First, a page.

Prudential Regulation Authority  

What might drive adviser activity in 2018

This article is part of
Guide to buying and selling a firm in 2017

Lawrence Cook, director of marketing and business development at Thesis Asset Management, explains: “Many firms we speak to who are selling are concerned about the culture of the new firm. ‘Will they look after my clients?’

“Advisers will have spent many years advising clients and sometimes more than one generation of the same family.

Article continues after advert

“Once they have sold their business they are still living in their local community and want to know they have handed over client care to a firm that has a similar ethos.”

Indeed, as Mark Stokes, proposition and marketing director for Succession, and formerly the managing director of Chambers Group, says: "The price is not as important as the proposition and infrastructure."

So price is not the be-all and end-all.

Don’t undervalue your firm

On the other hand, some advisers underestimate the worth or value of their firm, perhaps because they wish to make a quick sale, they are underappreciating the inherent value and the goodwill attached to their business.

Barry Neilson, business development manager for Nucleus, stresses: “It is vitally important that the seller assesses their own financial position before engaging in any activity that relates to their exit.”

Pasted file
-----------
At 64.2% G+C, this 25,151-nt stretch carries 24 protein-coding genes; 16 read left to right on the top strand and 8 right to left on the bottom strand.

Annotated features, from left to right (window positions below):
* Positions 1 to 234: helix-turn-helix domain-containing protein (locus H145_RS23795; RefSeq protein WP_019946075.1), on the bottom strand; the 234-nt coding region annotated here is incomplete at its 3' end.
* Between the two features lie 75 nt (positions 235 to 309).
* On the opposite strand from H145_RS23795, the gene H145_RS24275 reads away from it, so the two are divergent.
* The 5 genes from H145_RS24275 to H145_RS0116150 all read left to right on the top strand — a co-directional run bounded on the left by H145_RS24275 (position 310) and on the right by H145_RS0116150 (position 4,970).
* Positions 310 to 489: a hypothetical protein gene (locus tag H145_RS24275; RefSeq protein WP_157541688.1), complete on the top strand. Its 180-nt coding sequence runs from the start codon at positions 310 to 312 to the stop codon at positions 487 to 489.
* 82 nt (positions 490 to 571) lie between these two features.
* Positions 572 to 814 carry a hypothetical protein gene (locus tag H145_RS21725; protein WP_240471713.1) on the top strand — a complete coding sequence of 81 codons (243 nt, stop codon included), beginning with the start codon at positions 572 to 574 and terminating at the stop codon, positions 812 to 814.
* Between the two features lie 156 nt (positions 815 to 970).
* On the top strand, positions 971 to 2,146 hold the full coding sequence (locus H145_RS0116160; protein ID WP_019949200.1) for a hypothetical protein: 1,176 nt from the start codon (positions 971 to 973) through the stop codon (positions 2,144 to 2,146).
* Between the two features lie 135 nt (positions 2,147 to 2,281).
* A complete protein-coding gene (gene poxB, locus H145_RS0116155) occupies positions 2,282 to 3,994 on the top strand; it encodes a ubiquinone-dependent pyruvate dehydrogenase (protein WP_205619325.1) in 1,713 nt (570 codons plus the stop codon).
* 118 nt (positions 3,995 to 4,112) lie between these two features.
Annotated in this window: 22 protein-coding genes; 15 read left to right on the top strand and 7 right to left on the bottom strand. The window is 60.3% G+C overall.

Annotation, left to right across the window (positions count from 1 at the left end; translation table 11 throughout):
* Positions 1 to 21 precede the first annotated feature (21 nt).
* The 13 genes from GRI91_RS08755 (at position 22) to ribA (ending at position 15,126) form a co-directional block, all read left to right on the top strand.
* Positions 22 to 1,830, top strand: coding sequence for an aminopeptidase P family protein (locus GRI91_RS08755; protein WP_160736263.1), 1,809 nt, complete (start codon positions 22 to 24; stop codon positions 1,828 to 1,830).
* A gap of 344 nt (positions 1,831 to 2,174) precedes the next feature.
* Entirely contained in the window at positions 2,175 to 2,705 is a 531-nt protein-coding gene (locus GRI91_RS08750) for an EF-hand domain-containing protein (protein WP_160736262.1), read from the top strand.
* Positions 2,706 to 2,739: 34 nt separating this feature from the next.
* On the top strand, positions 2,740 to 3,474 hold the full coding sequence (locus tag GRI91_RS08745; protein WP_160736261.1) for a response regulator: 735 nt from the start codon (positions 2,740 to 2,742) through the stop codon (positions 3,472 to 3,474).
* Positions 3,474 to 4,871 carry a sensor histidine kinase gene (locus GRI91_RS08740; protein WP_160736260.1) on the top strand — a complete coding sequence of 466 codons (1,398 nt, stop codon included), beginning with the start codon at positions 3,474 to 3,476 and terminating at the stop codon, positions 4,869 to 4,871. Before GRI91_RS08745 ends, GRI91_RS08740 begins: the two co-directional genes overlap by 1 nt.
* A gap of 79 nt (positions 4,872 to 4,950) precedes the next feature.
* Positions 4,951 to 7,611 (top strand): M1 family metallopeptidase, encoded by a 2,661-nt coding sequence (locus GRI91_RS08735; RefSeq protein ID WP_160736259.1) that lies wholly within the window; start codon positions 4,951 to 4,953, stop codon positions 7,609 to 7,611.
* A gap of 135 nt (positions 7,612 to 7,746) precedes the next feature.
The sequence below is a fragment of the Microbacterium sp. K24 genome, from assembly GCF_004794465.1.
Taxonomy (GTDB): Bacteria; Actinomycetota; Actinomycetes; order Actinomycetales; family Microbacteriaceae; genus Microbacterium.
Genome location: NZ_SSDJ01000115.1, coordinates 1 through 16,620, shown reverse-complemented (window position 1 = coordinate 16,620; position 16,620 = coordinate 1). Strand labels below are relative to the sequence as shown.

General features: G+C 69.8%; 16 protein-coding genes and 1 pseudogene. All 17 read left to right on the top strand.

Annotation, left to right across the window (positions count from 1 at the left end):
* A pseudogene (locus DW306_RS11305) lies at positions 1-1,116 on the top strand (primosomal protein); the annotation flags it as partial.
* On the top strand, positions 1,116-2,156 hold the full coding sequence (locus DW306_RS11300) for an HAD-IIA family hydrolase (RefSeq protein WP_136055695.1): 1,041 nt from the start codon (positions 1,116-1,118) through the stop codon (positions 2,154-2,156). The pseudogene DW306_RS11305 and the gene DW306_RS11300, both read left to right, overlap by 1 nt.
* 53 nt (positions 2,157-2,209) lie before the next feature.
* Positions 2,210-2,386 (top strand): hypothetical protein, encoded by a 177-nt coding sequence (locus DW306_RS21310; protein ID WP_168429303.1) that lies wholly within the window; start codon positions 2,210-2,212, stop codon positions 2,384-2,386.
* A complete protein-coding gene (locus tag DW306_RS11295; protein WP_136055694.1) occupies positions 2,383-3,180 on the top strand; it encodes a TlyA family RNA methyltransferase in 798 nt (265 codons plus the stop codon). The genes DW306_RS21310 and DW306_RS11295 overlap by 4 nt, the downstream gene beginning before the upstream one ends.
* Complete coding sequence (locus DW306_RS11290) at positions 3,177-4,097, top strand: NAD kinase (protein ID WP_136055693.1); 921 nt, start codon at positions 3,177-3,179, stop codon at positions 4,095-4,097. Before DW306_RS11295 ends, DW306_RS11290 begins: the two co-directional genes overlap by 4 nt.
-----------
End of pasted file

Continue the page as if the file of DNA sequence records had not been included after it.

He says any adviser wishing to sell “must understand the minimum sum they need to achieve the same financial independence they have been helping their clients realise over the years.

“Many adviser owners seem to be willing to consider compromising on price to secure an exit that offers the highest level of continuity for clients and staff.”

But getting the very highest possible price could become harder to achieve in the future.

John Joe McGinley, founder of Glassagh Consulting, comments: “The elephant in the room is the FCA musings on trail in the Asset Management Market Study.

“While this looked at the asset management sector, advisers must be aware it will have major implications for their profession, particularly when it comes to remuneration – an attractive element of the embedded value of a business.

“This could have a big impact on adviser sale values.”

So why sell?

According to Mr McGinley, the top reason for selling is “the exit strategy as advisers reach an age at which they wish to retire”.

Mr Blunt adds: “The main reason seems to be a lack of succession planning from an aging population of IFAs.”

James Dingwall, chief executive of Thistle Initiatives, says: "Top reasons for selling are the same as always: you have more or less hit your peak, someone is giving you a good value and it is the right time in your life."

But there is also regulation. Mr Dingwall comments: "Regulation is getting harder for small firms and the larger consolidators have spent significant amounts of money on compliance, so they are generally in a good place to cope with regulatory change."